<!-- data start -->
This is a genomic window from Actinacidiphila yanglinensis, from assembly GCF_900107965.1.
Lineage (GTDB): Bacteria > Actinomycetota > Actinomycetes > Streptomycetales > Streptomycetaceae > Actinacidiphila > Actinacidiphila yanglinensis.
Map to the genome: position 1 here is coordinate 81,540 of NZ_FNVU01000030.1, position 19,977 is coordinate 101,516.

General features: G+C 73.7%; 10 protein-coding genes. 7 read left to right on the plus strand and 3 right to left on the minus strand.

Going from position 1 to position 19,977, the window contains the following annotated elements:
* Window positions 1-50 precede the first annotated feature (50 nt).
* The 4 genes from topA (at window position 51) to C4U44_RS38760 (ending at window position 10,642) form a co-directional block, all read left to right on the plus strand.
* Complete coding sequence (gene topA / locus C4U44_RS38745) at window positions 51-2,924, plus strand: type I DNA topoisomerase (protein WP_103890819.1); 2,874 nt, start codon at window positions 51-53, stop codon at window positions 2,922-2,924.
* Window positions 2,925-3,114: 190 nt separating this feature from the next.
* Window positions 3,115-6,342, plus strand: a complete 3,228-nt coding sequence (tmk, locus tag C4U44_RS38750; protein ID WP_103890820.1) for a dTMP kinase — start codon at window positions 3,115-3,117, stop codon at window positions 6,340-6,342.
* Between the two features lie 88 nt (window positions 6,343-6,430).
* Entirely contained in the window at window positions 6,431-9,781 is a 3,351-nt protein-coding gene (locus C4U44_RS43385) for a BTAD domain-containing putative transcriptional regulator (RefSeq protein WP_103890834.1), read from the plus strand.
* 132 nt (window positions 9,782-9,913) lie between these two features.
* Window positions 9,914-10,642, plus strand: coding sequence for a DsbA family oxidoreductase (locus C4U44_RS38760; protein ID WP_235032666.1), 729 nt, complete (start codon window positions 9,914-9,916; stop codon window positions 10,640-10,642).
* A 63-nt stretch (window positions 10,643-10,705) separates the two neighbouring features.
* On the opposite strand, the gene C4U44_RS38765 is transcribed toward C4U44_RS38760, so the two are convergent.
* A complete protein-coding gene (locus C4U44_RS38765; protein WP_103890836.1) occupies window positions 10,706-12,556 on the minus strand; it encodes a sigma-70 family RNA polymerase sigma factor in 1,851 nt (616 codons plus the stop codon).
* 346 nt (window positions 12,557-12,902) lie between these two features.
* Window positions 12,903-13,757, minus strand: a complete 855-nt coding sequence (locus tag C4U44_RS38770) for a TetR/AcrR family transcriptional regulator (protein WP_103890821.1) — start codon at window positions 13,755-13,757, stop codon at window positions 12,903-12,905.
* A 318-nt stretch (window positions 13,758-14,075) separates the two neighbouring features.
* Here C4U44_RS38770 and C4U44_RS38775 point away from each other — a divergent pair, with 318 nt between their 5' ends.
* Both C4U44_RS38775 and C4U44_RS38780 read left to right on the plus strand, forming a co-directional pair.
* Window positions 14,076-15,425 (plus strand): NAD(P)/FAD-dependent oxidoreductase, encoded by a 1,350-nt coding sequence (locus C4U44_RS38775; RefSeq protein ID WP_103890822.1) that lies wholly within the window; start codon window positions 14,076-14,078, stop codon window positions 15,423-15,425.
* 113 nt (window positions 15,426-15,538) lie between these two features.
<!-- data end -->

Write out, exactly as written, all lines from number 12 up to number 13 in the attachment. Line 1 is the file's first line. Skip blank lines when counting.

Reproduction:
* Entirely contained in the window at window positions 6,431-9,781 is a 3,351-nt protein-coding gene (locus C4U44_RS43385) for a BTAD domain-containing putative transcriptional regulator (RefSeq protein WP_103890834.1), read from the plus strand.
* 132 nt (window positions 9,782-9,913) lie between these two features.